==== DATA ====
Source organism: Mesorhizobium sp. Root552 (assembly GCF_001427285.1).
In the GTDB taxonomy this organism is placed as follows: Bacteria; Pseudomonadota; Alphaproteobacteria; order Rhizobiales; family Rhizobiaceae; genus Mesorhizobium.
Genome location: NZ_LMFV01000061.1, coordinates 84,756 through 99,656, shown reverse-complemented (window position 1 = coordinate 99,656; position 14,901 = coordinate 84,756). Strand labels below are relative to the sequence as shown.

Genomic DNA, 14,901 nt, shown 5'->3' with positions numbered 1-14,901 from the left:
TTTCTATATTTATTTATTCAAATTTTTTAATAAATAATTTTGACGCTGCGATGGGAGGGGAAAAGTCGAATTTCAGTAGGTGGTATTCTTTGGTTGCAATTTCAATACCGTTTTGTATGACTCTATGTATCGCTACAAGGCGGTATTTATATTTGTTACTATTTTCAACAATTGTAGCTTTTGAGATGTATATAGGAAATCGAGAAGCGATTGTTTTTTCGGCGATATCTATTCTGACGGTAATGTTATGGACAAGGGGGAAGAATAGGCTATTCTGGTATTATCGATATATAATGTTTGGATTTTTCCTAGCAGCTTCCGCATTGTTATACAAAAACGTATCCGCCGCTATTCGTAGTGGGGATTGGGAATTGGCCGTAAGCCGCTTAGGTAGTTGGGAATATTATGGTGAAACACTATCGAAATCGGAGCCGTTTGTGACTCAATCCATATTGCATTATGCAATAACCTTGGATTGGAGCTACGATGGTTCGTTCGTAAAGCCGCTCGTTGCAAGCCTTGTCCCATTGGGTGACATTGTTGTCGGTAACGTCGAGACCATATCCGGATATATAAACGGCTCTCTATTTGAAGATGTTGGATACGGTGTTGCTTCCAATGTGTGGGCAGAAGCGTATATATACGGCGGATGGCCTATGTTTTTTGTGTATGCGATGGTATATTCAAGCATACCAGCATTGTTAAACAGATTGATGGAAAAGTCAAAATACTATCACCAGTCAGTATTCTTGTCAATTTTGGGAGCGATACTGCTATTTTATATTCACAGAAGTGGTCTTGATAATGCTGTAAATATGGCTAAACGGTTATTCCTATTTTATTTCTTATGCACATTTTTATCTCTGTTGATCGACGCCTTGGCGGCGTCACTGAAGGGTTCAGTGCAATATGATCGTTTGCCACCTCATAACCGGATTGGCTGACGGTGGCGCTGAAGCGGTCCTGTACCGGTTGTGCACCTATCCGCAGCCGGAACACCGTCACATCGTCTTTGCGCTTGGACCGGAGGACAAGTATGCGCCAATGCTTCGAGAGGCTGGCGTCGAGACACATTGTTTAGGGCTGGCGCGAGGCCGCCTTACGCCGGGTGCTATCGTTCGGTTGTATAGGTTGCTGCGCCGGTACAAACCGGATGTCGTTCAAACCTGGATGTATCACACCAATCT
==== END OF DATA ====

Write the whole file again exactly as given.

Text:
Source organism: Mesorhizobium sp. Root552 (assembly GCF_001427285.1).
In the GTDB taxonomy this organism is placed as follows: Bacteria; Pseudomonadota; Alphaproteobacteria; order Rhizobiales; family Rhizobiaceae; genus Mesorhizobium.
Genome location: NZ_LMFV01000061.1, coordinates 84,756 through 99,656, shown reverse-complemented (window position 1 = coordinate 99,656; position 14,901 = coordinate 84,756). Strand labels below are relative to the sequence as shown.

Genomic DNA, 14,901 nt, shown 5'->3' with positions numbered 1-14,901 from the left:
TTTCTATATTTATTTATTCAAATTTTTTAATAAATAATTTTGACGCTGCGATGGGAGGGGAAAAGTCGAATTTCAGTAGGTGGTATTCTTTGGTTGCAATTTCAATACCGTTTTGTATGACTCTATGTATCGCTACAAGGCGGTATTTATATTTGTTACTATTTTCAACAATTGTAGCTTTTGAGATGTATATAGGAAATCGAGAAGCGATTGTTTTTTCGGCGATATCTATTCTGACGGTAATGTTATGGACAAGGGGGAAGAATAGGCTATTCTGGTATTATCGATATATAATGTTTGGATTTTTCCTAGCAGCTTCCGCATTGTTATACAAAAACGTATCCGCCGCTATTCGTAGTGGGGATTGGGAATTGGCCGTAAGCCGCTTAGGTAGTTGGGAATATTATGGTGAAACACTATCGAAATCGGAGCCGTTTGTGACTCAATCCATATTGCATTATGCAATAACCTTGGATTGGAGCTACGATGGTTCGTTCGTAAAGCCGCTCGTTGCAAGCCTTGTCCCATTGGGTGACATTGTTGTCGGTAACGTCGAGACCATATCCGGATATATAAACGGCTCTCTATTTGAAGATGTTGGATACGGTGTTGCTTCCAATGTGTGGGCAGAAGCGTATATATACGGCGGATGGCCTATGTTTTTTGTGTATGCGATGGTATATTCAAGCATACCAGCATTGTTAAACAGATTGATGGAAAAGTCAAAATACTATCACCAGTCAGTATTCTTGTCAATTTTGGGAGCGATACTGCTATTTTATATTCACAGAAGTGGTCTTGATAATGCTGTAAATATGGCTAAACGGTTATTCCTATTTTATTTCTTATGCACATTTTTATCTCTGTTGATCGACGCCTTGGCGGCGTCACTGAAGGGTTCAGTGCAATATGATCGTTTGCCACCTCATAACCGGATTGGCTGACGGTGGCGCTGAAGCGGTCCTGTACCGGTTGTGCACCTATCCGCAGCCGGAACACCGTCACATCGTCTTTGCGCTTGGACCGGAGGACAAGTATGCGCCAATGCTTCGAGAGGCTGGCGTCGAGACACATTGTTTAGGGCTGGCGCGAGGCCGCCTTACGCCGGGTGCTATCGTTCGGTTGTATAGGTTGCTGCGCCGGTACAAACCGGATGTCGTTCAAACCTGGATGTATCACACCAATCT